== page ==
The utility of laboratory investigation of relatives of individuals with inherited thrombophilia is uncertain. To assess the risk of venous thromboembolism (VTE) among the carriers, we investigated a family cohort of 1,720 relatives of probands with thrombophilia who were evaluated because of VTE (n=1,088), premature arterial thrombosis (n=113), obstetric complication (n=257), or universal screening before pregnancy or hormonal contraception or therapy (n=262); 968 relatives were carriers of thrombophilia. A first deep venous thrombosis (DVT) occurred in 44 carriers and 10 non-carriers during 37,688 and 29,548 observation-years from birth, respectively. The risk of DVT among the carriers compared with non-carriers was estimated as a hazard ratio (HR). If the proband had VTE and factor V Leiden (FVL) and/or prothrombin (PT)20210A, the HR for DVT was 2.77 (95%CI 1.21-4.82) in the carriers overall, and 5.54 (95%CI 3.20-187.00) in those homozygous or double heterozygous for FVL and PT20210A. If the proband had VTE and a deficiency of antithrombin (AT), protein C or S, the HR for DVT was 5.14 (95%CI 0.88-10.03) in the carriers overall, and 12.86 (95%CI 2.46-59.90) in those with AT deficiency. No increase in risk was found among the carriers who were relatives of the probands who were evaluated for reasons other than VTE. In conclusion, familial investigation for inherited thrombophilia seems justified for probands with previous VTE, but appears of doubtful utility for the relatives of probands without VTE. This should be taken with caution regarding families with deficiency of natural anticoagulants, given the low number of cases analysed.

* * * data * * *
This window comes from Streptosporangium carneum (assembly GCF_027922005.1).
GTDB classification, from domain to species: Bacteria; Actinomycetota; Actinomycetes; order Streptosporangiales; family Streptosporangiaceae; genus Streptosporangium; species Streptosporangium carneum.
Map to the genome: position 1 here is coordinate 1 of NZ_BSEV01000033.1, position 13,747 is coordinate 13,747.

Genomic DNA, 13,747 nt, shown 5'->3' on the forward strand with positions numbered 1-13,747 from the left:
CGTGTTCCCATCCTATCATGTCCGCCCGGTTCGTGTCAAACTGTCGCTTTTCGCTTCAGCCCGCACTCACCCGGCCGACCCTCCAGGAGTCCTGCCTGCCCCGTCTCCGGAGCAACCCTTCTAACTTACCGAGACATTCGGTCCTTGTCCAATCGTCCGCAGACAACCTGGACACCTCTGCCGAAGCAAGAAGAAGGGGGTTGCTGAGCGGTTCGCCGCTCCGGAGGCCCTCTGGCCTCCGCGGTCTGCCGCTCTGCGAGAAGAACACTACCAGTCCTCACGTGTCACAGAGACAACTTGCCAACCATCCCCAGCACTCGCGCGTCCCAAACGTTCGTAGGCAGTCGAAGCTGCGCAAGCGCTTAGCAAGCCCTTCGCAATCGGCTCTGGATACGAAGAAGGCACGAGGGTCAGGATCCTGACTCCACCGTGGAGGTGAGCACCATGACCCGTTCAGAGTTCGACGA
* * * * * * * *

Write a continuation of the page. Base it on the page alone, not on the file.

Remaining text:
- Inherited thrombophilia